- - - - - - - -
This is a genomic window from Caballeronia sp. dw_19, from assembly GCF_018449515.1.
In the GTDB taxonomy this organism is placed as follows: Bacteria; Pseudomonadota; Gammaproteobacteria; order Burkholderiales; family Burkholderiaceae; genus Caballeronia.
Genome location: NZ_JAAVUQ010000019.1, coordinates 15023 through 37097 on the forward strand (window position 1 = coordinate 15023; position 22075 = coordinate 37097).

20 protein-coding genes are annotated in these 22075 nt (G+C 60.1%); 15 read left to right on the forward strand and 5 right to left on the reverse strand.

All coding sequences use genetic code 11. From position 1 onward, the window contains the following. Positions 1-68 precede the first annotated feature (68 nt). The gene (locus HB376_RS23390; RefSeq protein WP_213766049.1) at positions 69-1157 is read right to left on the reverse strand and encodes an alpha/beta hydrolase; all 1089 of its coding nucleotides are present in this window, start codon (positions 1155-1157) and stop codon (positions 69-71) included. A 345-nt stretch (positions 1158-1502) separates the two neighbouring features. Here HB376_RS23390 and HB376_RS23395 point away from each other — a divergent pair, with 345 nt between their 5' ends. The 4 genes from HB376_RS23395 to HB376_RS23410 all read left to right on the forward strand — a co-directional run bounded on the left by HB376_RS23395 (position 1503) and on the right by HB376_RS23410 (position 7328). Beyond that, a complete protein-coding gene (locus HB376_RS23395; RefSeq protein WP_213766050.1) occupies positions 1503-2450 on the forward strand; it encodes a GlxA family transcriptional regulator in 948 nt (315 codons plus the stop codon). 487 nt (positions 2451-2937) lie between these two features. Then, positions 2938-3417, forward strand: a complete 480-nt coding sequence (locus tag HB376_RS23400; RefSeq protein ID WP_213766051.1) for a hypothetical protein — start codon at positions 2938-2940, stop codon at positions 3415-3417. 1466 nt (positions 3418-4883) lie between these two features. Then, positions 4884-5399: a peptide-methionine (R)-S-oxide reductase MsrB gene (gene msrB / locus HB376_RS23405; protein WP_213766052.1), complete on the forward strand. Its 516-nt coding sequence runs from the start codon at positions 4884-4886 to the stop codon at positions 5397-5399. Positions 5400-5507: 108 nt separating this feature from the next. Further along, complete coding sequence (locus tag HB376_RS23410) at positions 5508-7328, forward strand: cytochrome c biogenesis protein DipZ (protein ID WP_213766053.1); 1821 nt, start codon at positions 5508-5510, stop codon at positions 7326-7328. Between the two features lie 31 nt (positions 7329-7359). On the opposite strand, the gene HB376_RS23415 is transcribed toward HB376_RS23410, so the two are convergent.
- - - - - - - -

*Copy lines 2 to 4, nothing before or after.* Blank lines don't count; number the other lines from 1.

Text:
In the GTDB taxonomy this organism is placed as follows: Bacteria; Pseudomonadota; Gammaproteobacteria; order Burkholderiales; family Burkholderiaceae; genus Caballeronia.
Genome location: NZ_JAAVUQ010000019.1, coordinates 15023 through 37097 on the forward strand (window position 1 = coordinate 15023; position 22075 = coordinate 37097).

20 protein-coding genes are annotated in these 22075 nt (G+C 60.1%); 15 read left to right on the forward strand and 5 right to left on the reverse strand.